Although psychoanalytic criticism of Shakespeare is a prominent and prolific field of scholarship, the analytic methods and tools, theories, and critics who apply the theories have not been adequately assessed. This book fills that gap. It surveys the psychoanalytic theorists who have had the most impact on studies of Shakespeare, clearly explaining the fundamental developments and concepts of their theories, providing concise definitions of key terminology, describing the inception and evolution of different schools of psychoanalysis, and discussing the relationship of psychoanalytic theory (especially in Shakespeare) to other critical theories. It chronologically surveys the major critics who have applied psychoanalysis to their readings of Shakespeare, clarifying the theories they are enlisting; charting the inception, evolution, and interaction of their approaches; and highlighting new meanings that have resulted from such readings. It assesses the applicability of psychoanalytic theory to Shakespeare studies and the significance and value of the resulting readings.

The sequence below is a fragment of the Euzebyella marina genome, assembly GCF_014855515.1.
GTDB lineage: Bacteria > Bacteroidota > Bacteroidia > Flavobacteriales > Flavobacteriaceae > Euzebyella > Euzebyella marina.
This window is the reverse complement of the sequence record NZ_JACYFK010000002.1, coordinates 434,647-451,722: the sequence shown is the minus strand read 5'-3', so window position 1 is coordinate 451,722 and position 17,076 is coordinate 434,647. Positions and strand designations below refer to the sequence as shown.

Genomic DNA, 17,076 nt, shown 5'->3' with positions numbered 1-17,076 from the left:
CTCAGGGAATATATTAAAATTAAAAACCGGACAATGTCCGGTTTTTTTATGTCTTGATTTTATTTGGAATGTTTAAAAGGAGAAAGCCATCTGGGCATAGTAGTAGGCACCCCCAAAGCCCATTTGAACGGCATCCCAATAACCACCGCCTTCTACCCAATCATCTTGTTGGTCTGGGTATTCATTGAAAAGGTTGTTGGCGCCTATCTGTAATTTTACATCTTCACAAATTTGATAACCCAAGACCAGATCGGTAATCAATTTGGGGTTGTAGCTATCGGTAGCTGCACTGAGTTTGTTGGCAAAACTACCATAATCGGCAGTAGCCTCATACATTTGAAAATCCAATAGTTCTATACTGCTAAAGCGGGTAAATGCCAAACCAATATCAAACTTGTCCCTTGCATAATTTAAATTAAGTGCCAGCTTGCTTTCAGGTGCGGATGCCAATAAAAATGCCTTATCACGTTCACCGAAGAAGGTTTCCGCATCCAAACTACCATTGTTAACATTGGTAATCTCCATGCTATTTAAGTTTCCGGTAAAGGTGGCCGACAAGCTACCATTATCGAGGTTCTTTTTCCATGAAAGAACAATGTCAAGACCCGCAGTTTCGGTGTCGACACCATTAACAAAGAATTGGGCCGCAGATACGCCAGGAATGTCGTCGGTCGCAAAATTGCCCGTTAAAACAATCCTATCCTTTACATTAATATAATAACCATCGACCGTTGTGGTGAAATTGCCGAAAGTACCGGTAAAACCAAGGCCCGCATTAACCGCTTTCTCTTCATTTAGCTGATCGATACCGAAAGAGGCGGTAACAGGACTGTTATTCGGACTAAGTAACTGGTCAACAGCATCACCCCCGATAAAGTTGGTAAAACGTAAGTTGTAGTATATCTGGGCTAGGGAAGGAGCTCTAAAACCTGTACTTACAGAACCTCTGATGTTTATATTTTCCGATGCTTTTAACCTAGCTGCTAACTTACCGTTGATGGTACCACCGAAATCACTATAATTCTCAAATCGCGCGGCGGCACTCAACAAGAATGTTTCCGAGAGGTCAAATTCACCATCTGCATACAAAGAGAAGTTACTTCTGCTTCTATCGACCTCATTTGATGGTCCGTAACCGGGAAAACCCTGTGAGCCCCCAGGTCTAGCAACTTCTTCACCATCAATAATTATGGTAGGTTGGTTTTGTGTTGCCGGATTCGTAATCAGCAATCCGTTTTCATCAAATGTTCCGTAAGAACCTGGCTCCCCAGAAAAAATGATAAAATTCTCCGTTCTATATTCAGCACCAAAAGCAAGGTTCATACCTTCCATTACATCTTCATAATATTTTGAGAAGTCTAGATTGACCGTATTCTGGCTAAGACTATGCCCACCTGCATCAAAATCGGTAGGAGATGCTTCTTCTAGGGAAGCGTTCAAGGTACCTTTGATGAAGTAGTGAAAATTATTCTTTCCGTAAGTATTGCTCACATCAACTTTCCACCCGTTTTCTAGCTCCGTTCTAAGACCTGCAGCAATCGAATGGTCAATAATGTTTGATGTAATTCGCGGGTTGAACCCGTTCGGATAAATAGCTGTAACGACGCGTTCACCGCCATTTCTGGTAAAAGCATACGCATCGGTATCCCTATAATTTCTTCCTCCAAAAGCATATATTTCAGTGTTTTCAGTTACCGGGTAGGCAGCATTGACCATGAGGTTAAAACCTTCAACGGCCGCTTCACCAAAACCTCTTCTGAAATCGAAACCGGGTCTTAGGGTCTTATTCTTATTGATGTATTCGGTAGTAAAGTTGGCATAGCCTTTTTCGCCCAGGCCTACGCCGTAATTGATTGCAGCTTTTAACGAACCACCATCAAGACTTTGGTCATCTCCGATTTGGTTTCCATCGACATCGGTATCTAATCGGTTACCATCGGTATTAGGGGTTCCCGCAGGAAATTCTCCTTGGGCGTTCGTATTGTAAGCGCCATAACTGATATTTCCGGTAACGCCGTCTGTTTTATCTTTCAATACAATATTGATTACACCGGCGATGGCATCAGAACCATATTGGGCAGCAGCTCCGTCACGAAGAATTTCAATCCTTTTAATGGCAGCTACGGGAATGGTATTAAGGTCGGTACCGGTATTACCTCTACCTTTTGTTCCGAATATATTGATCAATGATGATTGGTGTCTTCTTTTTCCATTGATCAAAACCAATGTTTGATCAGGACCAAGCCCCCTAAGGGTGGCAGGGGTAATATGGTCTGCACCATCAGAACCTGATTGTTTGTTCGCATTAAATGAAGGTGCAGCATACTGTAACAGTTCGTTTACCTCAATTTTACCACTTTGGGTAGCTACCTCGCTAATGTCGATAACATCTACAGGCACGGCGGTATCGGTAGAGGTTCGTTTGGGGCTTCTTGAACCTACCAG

About the Author
Carolyn E. Brown is Associate Professor of English at the University of San Francisco, USA.
Table of Contents
Chapter One: The Inception of Psychoanalytic Theory and Shakespearean Psychoanalytic Criticism
Chapter Two: Shakespearean Psychoanalytic Critics Through the 1970s
Chapter Three: Shakespearean Psychoanalytic Critics in the 1980s
Chapter Four: Shakespearean Psychoanalytic Critics in the 1990s
Chapter Five: Shakespearean Psychoanalytic Critics in the Twenty-First Century
Chapter Six: The Feminine Oedipal Complex in All's Well That Ends Well
Chapter Seven: A Psychoanalytic Reading of Homoeroticism in Romeo and Juliet